Thursday, October 30, 2014

The Bushido Code

Bushido is often referred to as, "The way of the Samurai".  In western terms, this is often understood
as a code of conduct for the knightly or warrior class.  However this entailed much more meaning to the Japanese people.  It was not just a code to be followed, it was a living to be carried out through action, mind, and spirit.

The background and history surrounding Bushido must be studied and analyzed to truly get a sense of this style of living.  The Emperor of Japan was originally a figurehead and did not really interfere in the politics of the local warlords (daimyo) before the shogunate had been established.  Therefore there was not any real reason for the common people to revere the Emperor as the object of their loyalty.  The daimyo or local state rulers were the ones who had the loyalty of the people, since this was the time before the shogunate.

Once the shogunate was established and unified the various factions across Japan, the people's focus on a person to whom they pledged loyalty to shifted from the daimyo to the shogun.  From 1192 to 1867, the shoguns ruled Japan.  Then the Meiji Restoration took place, where the Tokugawa family shogunate fell from power, and the people once again looked to the Emperor as the object of their loyalty.  After the Meiji Restoration, the samurai class was abolished.  However, many people still held to the beliefs and lifestyle adhering to the bushido code.  This in turn led to a revival of the samurai code of honor, ethics, and loyalty to be shared among the general populace as a general code of conduct.

Now that the history overview has been covered, what exactly does following Bushido mean?  Here is the basic overview of Bushido based on Nitobe Inazo's book Bushido: The Soul of Japan.

1) Rectitude or Justice:  Stressed as the most important aspect concerning Bushido, the samurai must strive for rectitude in his professional, personal, and martial life.  It is the power to reach resolution, the knowledge to know when to strike or not, the frame upon which a samurai can stand.

2) Courage:  Here, courage is not synonymous to bravery.  It does not imply that one must have the courage to go into battle, or follow their lord's orders.  It is the courage to do what is righteous, to act justly.  Confucius is quoted with the memorable line, "Courage is doing what is right."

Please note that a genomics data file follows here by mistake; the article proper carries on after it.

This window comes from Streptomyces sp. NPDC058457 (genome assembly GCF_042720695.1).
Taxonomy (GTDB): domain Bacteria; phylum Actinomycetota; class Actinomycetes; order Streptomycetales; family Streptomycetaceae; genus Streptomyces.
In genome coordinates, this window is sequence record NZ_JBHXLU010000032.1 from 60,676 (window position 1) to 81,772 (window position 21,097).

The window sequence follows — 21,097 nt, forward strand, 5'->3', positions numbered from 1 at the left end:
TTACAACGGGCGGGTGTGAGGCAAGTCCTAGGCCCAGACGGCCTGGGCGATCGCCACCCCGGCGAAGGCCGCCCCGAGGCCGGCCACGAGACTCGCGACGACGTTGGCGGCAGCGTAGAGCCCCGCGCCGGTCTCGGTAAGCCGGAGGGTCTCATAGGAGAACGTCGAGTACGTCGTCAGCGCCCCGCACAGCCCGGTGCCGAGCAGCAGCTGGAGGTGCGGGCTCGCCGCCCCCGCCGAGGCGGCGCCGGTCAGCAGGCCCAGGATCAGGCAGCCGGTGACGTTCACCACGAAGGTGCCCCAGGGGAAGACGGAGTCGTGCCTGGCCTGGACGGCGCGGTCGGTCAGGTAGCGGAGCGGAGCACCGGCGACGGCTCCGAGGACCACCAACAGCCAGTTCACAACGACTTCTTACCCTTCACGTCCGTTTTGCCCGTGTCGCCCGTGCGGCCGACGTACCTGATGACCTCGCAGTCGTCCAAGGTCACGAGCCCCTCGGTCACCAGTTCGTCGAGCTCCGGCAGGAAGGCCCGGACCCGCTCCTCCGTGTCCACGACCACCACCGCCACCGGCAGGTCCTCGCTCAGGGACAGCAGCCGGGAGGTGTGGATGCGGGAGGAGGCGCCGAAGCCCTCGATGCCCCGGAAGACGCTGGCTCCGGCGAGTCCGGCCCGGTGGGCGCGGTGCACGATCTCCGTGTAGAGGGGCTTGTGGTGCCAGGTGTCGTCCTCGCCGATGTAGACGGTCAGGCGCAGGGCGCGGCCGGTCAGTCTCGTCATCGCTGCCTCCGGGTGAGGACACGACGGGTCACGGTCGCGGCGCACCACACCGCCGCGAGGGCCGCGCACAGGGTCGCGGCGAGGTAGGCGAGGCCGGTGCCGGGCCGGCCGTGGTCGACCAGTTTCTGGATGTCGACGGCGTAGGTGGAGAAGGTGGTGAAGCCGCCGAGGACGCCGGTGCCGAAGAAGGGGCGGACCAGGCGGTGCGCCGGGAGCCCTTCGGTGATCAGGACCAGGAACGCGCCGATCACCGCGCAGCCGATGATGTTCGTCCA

3) Benevolence or Mercy:  The Samurai has the power to command as well as the power to kill.  However, they also wield the exceptional power of mercy as well.  A Samurai must be balanced and to be truly considered an upstanding person, he must display benevolence.

4) Politeness: Courtesy and politeness stem out of benevolence and is not just obsequiousness.  It is not acting politely to avoid offending others for the sake of not offending the other person.  Rather, a Samurai's actions towards others should be polite as an outward manifestation of a sympathetic regard for the feelings of others.

5) Honesty and Sincerity: To be honest and sincere is connected to courage, rectitude, and politeness.  One must be honest in their courage, honest in their justice, and honest in their politeness.  If one is not true their own feelings, then that is a form of lying, which is considered to be cowardly and low.

6) Honor:  This concept is similar to Western understanding of honor, that a person has a strong conscience, dignity, and personal worth.  Disgrace is not tolerable, yet shame and humbleness are essential to reaching the true pinnacle of honor.  Ieyasu wrote a famous poem regarding honor as follows, "The life of man is like going a long distance with a heavy load upon the shoulders. Haste not.  Reproach none, but be forever watchful of thine own short-comings"

7) Loyalty:  Perhaps the feudal system of loyalty does not apply to modern times, yet the basic concepts that one should be loyal to those they are indebted to, or a superior.  Utter loyalty and obedience is among the highest of virtues in Bushido.

8) Character and Self Control:  Here, self control is elevated to a higher standard, as everyone is expected to know the difference between right and wrong or good and bad.  Here, this section of Bushido deals with being able to express and be a model to others, especially their children.

In essence then, the code of Bushido is the training of one to take action upon all the above principles, in order to lead a fulfilled life.

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